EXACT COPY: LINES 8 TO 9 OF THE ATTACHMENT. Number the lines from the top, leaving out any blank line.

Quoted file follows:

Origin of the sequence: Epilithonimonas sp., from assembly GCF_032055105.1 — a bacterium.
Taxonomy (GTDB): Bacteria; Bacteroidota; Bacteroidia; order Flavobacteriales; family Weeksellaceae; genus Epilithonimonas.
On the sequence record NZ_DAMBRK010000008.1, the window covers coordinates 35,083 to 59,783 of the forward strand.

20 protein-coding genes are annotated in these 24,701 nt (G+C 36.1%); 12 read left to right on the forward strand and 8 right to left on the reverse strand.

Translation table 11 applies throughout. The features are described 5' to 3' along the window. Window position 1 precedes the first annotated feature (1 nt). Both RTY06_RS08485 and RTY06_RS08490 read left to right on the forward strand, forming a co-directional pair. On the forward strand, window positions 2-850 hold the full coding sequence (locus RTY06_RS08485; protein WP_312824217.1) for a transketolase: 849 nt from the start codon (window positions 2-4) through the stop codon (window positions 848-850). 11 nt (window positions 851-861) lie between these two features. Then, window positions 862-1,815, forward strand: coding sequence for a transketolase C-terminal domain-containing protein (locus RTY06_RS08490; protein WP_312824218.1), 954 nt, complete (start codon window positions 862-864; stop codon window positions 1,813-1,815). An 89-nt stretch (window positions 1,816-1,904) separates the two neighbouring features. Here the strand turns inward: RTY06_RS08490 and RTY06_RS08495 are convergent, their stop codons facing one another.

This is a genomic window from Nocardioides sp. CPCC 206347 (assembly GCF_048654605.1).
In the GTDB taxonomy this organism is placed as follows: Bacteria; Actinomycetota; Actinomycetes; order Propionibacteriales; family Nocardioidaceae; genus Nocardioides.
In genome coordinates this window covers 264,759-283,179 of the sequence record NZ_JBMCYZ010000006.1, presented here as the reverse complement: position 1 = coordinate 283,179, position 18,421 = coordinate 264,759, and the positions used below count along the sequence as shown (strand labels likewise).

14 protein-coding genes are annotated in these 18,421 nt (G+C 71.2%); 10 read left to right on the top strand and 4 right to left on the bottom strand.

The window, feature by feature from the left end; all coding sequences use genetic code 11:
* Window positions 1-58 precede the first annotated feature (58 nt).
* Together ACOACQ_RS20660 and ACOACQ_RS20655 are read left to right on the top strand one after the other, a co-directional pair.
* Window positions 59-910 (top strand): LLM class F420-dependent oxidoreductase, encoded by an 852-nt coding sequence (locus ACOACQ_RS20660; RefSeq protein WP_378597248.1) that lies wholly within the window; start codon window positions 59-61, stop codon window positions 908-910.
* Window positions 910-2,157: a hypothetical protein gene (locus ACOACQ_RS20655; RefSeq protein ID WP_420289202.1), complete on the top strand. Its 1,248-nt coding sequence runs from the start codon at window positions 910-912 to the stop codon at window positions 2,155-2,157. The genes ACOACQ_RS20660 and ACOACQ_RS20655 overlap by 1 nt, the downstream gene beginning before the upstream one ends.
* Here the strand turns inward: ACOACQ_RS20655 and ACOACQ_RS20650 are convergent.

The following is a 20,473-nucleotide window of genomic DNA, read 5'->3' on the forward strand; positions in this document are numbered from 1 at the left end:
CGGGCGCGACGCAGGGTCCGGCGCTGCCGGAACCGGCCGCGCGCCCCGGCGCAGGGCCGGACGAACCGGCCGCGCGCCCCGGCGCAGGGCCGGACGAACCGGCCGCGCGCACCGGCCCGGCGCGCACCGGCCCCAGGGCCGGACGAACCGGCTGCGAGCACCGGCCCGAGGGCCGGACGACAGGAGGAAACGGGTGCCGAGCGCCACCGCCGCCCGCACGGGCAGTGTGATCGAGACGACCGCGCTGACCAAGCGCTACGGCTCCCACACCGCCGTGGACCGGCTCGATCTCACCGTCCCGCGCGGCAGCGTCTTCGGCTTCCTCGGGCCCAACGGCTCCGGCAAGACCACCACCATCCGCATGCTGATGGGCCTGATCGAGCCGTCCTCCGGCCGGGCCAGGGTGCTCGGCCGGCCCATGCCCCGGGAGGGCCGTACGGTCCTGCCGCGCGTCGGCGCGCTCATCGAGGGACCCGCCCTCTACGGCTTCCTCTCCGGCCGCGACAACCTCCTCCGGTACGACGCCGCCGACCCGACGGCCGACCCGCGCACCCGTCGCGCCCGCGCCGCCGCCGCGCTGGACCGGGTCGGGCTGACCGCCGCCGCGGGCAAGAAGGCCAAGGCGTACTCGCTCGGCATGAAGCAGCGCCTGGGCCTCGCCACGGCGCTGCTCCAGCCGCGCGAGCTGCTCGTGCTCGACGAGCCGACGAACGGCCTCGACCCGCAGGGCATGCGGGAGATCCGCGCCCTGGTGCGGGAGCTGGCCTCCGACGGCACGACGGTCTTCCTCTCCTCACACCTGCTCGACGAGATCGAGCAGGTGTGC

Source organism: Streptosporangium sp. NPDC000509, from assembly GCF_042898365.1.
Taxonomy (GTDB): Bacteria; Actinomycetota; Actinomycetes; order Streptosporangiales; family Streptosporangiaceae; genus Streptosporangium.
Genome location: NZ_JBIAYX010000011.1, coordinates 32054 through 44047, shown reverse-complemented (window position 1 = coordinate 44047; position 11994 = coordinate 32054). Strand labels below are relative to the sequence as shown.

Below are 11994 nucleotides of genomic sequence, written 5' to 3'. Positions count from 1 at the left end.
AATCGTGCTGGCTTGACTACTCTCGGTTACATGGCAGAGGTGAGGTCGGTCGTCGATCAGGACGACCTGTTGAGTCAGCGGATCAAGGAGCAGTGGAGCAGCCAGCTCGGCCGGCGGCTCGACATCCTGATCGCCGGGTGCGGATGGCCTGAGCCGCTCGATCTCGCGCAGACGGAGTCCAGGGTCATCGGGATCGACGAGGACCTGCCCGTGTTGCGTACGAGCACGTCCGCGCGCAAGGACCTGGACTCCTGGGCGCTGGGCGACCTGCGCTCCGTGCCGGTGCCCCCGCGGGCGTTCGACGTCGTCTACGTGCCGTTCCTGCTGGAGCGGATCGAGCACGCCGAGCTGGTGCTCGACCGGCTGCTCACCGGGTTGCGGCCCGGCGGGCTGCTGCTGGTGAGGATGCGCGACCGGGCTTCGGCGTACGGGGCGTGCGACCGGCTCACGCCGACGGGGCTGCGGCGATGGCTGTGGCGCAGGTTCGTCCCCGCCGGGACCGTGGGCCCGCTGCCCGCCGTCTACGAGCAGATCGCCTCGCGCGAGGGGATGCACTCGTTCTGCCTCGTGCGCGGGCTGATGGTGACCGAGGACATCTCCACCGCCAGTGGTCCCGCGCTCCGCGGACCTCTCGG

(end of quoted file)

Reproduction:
In genome coordinates this window covers 264,759-283,179 of the sequence record NZ_JBMCYZ010000006.1, presented here as the reverse complement: position 1 = coordinate 283,179, position 18,421 = coordinate 264,759, and the positions used below count along the sequence as shown (strand labels likewise).

14 protein-coding genes are annotated in these 18,421 nt (G+C 71.2%); 10 read left to right on the top strand and 4 right to left on the bottom strand.